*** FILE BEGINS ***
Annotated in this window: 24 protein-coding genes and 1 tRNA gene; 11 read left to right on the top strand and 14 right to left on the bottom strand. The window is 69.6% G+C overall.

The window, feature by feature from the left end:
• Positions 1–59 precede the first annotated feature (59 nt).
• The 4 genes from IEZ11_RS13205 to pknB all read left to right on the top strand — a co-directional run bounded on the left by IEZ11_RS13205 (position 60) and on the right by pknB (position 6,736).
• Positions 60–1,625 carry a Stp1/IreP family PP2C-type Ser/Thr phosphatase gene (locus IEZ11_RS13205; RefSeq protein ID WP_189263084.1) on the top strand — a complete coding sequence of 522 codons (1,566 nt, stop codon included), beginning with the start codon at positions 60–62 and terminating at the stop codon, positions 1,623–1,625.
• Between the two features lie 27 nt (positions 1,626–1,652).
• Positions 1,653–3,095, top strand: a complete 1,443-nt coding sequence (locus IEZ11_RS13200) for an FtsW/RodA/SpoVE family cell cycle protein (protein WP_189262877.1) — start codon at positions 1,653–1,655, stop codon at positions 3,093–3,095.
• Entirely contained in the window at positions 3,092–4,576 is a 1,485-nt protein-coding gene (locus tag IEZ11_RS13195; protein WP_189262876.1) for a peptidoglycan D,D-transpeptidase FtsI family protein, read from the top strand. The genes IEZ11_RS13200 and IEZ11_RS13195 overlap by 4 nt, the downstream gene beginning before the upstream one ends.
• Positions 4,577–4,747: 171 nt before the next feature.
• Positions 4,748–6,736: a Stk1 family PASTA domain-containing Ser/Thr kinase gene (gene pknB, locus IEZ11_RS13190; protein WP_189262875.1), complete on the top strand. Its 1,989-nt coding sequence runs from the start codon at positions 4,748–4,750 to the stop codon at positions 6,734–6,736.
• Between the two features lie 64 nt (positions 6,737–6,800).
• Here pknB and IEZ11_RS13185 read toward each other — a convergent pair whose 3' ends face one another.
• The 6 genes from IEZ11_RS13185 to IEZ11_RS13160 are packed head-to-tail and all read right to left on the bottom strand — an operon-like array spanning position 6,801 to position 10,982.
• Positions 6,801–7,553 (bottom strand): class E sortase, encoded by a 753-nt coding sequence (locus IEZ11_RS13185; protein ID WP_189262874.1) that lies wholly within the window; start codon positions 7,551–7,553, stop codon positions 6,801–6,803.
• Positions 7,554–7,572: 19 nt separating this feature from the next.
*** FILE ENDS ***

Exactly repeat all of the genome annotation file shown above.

Annotated in this window: 24 protein-coding genes and 1 tRNA gene; 11 read left to right on the top strand and 14 right to left on the bottom strand. The window is 69.6% G+C overall.

The window, feature by feature from the left end:
• Positions 1–59 precede the first annotated feature (59 nt).
• The 4 genes from IEZ11_RS13205 to pknB all read left to right on the top strand — a co-directional run bounded on the left by IEZ11_RS13205 (position 60) and on the right by pknB (position 6,736).
• Positions 60–1,625 carry a Stp1/IreP family PP2C-type Ser/Thr phosphatase gene (locus IEZ11_RS13205; RefSeq protein ID WP_189263084.1) on the top strand — a complete coding sequence of 522 codons (1,566 nt, stop codon included), beginning with the start codon at positions 60–62 and terminating at the stop codon, positions 1,623–1,625.
• Between the two features lie 27 nt (positions 1,626–1,652).
• Positions 1,653–3,095, top strand: a complete 1,443-nt coding sequence (locus IEZ11_RS13200) for an FtsW/RodA/SpoVE family cell cycle protein (protein WP_189262877.1) — start codon at positions 1,653–1,655, stop codon at positions 3,093–3,095.
• Entirely contained in the window at positions 3,092–4,576 is a 1,485-nt protein-coding gene (locus tag IEZ11_RS13195; protein WP_189262876.1) for a peptidoglycan D,D-transpeptidase FtsI family protein, read from the top strand. The genes IEZ11_RS13200 and IEZ11_RS13195 overlap by 4 nt, the downstream gene beginning before the upstream one ends.
• Positions 4,577–4,747: 171 nt before the next feature.
• Positions 4,748–6,736: a Stk1 family PASTA domain-containing Ser/Thr kinase gene (gene pknB, locus IEZ11_RS13190; protein WP_189262875.1), complete on the top strand. Its 1,989-nt coding sequence runs from the start codon at positions 4,748–4,750 to the stop codon at positions 6,734–6,736.
• Between the two features lie 64 nt (positions 6,737–6,800).
• Here pknB and IEZ11_RS13185 read toward each other — a convergent pair whose 3' ends face one another.
• The 6 genes from IEZ11_RS13185 to IEZ11_RS13160 are packed head-to-tail and all read right to left on the bottom strand — an operon-like array spanning position 6,801 to position 10,982.
• Positions 6,801–7,553 (bottom strand): class E sortase, encoded by a 753-nt coding sequence (locus IEZ11_RS13185; protein ID WP_189262874.1) that lies wholly within the window; start codon positions 7,551–7,553, stop codon positions 6,801–6,803.
• Positions 7,554–7,572: 19 nt separating this feature from the next.